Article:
3 hours ago
Saturday, April 26, 2008
Like everything else in life, frames seem to follow a fashion. It used to be (I am told) that plein air paintings were practically required to have a large linen mat separating the work from the frame. Well, thankfully that has changed and now most plein air frames are simple frames of gold, bronze, brown or black (the linen liner no longer "mandatory"). Many of the American Impressionists designed frames and carved designs into the frames during the Arts and Crafts movement. Why do we see so many gold frames around plein air paintings? I think it is because gold picks up other colors in the room and lends warmth. Ready-made "plein air" frames available today are often copies of frames that Whistler, Hassam, Twachtman and others used. A plein air frame has simple lines and is generally a flat frame with some or little adornment.
I painted over an old painting recently (see previous post below) and now that it is nearly dry I tried it in both a gold frame and a black frame. I decided on the black. If the painting is worthy of a frame, it is worthy of a good new frame that was chosen specifically because it works well with the painting (not a frame "ripped off" from some other piece of art..I have tried that and it seldom works)! To find a good framing source Google "plein air frame".
Friday, April 25, 2008
Today at the Gorge White House in Hood River I ran into a painting group. I have been a plein air painter for about 4 years now, so I am aware of this phenomenon where passersby "state the obvious". (ie:"Are you an artist? Are you painting a painting?") Alas...what did I say as I approached a nice looking guy situated next to his french easel? "Watercolor!" I exclaimed. Yes, in retrospect I am certain he actually knew that he was using watercolor. Well, after this amazing fact was established, he explained that he paints in a group every Friday. He pointed out the leader of the group (Susan Spears) and I took her photo and told her I'd write about meeting her in my blog. If she was irked that I interrupted her, she did not let on. I would like our group to meet up with her group sometime. Steve told me that they paint every Friday without fail.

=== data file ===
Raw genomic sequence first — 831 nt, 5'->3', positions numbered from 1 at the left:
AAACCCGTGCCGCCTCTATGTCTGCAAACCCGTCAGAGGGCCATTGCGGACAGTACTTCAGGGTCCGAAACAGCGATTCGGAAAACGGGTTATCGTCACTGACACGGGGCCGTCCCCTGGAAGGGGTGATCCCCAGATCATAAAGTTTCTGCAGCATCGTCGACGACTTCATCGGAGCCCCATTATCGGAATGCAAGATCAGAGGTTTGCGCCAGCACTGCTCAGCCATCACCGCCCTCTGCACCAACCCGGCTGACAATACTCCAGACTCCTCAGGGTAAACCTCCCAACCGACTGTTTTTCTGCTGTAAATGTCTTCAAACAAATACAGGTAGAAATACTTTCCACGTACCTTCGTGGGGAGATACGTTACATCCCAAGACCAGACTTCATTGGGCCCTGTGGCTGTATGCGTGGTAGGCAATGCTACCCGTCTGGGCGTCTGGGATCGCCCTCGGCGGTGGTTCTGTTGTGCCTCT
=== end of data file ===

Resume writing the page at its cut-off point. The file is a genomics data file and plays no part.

Today I went to Hood River to the Columbia Art Gallery. My friend, Carrie Holst has a watercolor in what seemed like the best spot in the whole show. Her beautiful orchard painting is on the main wall as you walk in. I enjoyed the show. I also got to speak with Catherine at the Gallery who asked me if I was signed up for "artist2artist", a Professional Development Fair being offered on Sunday, May 4th (10am-4pm). I tried to find out more on their website, but I didn't see the information there. I do have a card for it and if you are interested in registering for the event (it is free) you may call 541-387-8877, Ext 114 or write firstname.lastname@example.org
Sunday, April 20, 2008